The last turned me into a writer. I couldn't believe that Donaldson took Covenant to the point of belief, then had him walk away. But through those books, I caught a glimpse of what a Christian might do with fantasy. Soon thereafter I read some disappointing attempts which made me believe I couldn't do worse. Of course, I had no idea how much I had to learn. (And, to my horror now, I stopped reading fantasy because I didn't want to copy, even unintentionally).

LGG: I must ask about your experience at the Biola Writer's Institute. Christians turn to skeptics when they hear what we write. What happened to you that day?

Becky: As part of this idea to write, I attended the Biola Writer's Institute held a mile away from where I taught. Held in the summer. It was tailor made for a Christian schoolteacher. I wouldn't have housing and transportation costs, plus I was only available for such an experience during the summer.

To my first ever conference, I brought pages from the beginning of my novel, typed on easy-erase paper, a kind of flimsy, see-through paper that has disappeared from use. And yet, I was not sure novel writing was the thing to do. After all, there were articles. There were devotionals. I attended a smattering of classes on all subjects.

Somewhere during those three days, I got alone with God and handed my writing over to Him, really asked Him what He wanted me to do. Could I finish the story, "should" I finish the story, would I find a publisher for it? Out of that time, I came away with reassurance that I was to write the story, and let God worry about whether or not it would ever be published.

LGG: How has journalism and editing Bryan Davis' work shaped your own fiction?

Becky: Journalism has helped me be a tighter writer, and writing to deadline, as nerve-wracking as it is, teaches me to fulfill my writing responsibilities on time.

Editing has made me more aware of my own tendencies because it puts me in ultra-critical mode. After finishing an editing project (I also edit for another writer, unpublished), I see the same things in my writing that I just suggested changes for in theirs.

Basically it makes me think about the things an editor must think about. Character motivations, character individuation, scene clarity, sentence structure variation, repetition, pacing—so many things that go into writing well.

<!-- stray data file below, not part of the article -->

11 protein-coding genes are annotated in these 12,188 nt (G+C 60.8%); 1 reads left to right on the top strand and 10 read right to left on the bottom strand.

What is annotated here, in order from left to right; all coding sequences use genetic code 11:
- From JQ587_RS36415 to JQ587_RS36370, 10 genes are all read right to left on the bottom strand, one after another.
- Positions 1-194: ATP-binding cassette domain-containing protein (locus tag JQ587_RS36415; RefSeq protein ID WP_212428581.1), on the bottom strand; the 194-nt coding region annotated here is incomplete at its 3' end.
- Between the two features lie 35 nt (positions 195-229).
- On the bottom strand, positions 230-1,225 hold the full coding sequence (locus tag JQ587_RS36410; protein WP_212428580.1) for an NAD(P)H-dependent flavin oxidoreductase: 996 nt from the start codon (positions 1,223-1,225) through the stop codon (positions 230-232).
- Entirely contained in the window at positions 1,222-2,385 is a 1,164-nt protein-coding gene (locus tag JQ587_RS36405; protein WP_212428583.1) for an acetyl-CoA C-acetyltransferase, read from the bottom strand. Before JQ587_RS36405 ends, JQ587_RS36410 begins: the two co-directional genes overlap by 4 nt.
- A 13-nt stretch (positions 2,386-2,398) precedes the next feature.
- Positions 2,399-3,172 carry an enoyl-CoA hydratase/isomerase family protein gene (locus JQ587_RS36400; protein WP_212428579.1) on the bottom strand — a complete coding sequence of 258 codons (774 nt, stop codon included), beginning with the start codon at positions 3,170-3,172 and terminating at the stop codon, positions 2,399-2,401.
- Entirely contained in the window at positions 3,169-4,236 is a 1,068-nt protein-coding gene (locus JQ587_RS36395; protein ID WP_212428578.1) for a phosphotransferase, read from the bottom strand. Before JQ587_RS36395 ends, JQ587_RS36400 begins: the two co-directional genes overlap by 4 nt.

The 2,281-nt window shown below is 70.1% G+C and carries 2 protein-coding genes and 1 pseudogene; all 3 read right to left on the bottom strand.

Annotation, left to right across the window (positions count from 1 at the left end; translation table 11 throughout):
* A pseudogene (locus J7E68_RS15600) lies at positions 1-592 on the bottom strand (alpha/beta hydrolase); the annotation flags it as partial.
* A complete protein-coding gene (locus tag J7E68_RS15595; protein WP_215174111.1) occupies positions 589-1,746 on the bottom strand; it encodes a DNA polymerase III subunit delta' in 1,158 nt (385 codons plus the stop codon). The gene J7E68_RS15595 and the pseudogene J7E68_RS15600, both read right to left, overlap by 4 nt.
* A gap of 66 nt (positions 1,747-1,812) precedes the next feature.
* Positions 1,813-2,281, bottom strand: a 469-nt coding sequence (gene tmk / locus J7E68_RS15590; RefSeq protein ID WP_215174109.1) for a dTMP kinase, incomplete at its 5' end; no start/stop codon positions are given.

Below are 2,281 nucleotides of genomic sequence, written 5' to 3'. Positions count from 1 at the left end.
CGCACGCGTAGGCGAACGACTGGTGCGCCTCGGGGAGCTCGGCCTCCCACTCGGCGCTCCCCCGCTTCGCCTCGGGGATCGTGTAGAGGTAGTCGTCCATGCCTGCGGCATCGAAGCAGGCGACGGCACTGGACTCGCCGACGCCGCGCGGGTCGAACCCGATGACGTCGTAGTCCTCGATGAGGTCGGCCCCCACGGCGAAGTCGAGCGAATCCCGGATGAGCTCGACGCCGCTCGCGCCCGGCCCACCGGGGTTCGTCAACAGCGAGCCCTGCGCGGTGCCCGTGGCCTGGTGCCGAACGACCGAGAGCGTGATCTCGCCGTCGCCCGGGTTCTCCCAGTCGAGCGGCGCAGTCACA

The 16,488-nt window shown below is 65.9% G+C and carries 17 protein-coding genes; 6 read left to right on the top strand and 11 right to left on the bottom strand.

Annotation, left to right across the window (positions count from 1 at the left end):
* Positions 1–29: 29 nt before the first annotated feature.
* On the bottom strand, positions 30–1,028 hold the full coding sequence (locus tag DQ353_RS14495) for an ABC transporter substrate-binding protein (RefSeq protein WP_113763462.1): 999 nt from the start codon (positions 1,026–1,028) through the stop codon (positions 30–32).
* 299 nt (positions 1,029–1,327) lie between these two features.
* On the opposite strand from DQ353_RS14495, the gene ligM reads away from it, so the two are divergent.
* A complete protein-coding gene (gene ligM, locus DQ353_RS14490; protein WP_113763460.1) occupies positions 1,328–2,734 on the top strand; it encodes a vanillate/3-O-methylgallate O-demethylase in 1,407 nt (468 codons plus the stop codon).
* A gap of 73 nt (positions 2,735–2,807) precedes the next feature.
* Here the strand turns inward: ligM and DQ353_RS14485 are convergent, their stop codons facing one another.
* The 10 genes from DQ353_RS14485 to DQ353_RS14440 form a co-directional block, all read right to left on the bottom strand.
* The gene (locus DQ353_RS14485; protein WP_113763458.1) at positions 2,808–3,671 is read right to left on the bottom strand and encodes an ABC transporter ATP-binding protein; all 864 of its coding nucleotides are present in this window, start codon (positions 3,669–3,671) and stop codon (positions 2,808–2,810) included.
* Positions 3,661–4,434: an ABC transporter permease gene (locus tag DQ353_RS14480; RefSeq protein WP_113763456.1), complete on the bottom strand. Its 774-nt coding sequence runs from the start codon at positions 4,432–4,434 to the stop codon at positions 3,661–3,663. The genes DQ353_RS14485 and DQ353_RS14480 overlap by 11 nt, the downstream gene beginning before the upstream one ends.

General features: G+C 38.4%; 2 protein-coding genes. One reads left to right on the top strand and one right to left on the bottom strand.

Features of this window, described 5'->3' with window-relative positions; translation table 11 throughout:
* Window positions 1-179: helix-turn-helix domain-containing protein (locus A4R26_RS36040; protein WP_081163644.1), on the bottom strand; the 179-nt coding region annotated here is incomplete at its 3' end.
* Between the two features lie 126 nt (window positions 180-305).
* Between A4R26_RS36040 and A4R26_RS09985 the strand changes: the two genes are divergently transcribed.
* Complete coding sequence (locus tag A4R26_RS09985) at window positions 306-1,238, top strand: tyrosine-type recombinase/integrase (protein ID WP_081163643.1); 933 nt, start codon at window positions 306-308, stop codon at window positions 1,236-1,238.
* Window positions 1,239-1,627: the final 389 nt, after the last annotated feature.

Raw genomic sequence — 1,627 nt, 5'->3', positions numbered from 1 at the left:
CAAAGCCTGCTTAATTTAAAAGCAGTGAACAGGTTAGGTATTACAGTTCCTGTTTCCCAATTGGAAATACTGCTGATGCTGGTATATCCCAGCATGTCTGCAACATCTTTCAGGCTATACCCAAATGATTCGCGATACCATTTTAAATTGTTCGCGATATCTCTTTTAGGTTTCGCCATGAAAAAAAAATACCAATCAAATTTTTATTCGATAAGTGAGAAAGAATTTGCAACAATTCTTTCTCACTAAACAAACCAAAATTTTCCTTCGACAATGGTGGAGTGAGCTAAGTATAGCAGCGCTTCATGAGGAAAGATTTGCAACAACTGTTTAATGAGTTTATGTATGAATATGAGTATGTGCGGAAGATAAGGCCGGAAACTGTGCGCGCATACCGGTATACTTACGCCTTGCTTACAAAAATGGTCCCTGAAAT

LGG: The past five years have seen more Biblical fantasy from traditional houses than the last three decades combined. What's facilitated this change?

Becky: This is nothing but my opinion, of course. I think all of Christian fiction has expanded. Brandilyn Collins broke some new ground with her Christian suspense, and that seemed like a signal for publishers to try what had not been tried before.

Unfortunately, CSFF seems to be fiction's ugly stepsister: tolerated but not sought after.

If CBA trends followed societal trends, CSFF would be much more in demand. Some of us believe there will be a point of 'catch up' when the CBA houses realize the potential and the market appeal.

LGG: It's wonderful to meet someone so driven in promoting our lost genre. This so intrudes on our writing time—why do you do it?

Becky: I, along with a number of other American Christian Fiction Writers who hang out in the SFF thread at the ACFW discussion board, realized that we could accept the false premise that CSFF was not popular (as opposed to not published), or we could do our part to reverse the perception.

One of our members continues to remind us of the importance of prayer for the agents and editors making the decisions and for the writers with CSFF books out there. I think that is far more important than any of the promotional efforts, but I also think what we're doing with the team blog and the blog tour is an outgrowth of our prayers.

LGG: We must "master the craft" and the Web offers many great tools; what great wisdom can you share about breaking into the industry?

Becky: Hahah! You're asking someone who has not broken into the industry yet.

I don't know how much wisdom these thoughts hold, but here's my take on breaking in. I am responsible to do all that God brings to me. I must be diligent to learn the craft, take the time to meet and learn from others who have gone on before, exercise perseverance, withstand rejection, and still, I may never be published.

That part is God's doing. As is selling well. I've recently heard repeated the statement that no one really knows or can predict why one book, one author takes off and another languishes.

We study craft books, we read classics, we surrender our writing to critique groups and critique partners. But what does an editor see? What will a pub board of marketers and sellers think? What other books will that particular house be considering? What are the sales figures for their last fantasy? Are they looking to expand the genre? These, and so many other questions, are completely out of my control.

Just not out of God's control.

This CSFF writing, for me, is much like being in Gideon's army. God keeps whittling down the troops, also there will be no doubt the victory is His. BUT, I might be one of the soldiers sent home. I have no way of knowing how God wants to use my writing, just that I am to write.

LGG: You've a great story about your first Bib-spec-fic work. You may have left it behind, but did you keep that first tiny spiral notebook?

Becky: You have me chuckling again. I left that book behind and, if memory serves, I did finally chuck that tiny spiral notebook. I have a rule that I do not throw away my writing, but I don't think I had enough of a story that I could call my own. It was something about four children finding their way into another world, through a closet, I think. Hahah. OK, I added the closet just now, but you get the idea. Not real original in that early effort.

LGG: Thanks for taking this time to network. We look forward to unifying our tiny cells’ tasks in the body of Christ.

Becky: Frank, thanks for the opportunity to make an official appearance here at the Lost Genre Guild. I am stunned, thrilled, overjoyed to discover this like-minded group of writers. I'm also looking forward to what God might wish to do in the future through some collaboration between Spec Faith, the CSFF Blog Tour, and you all in the Guild.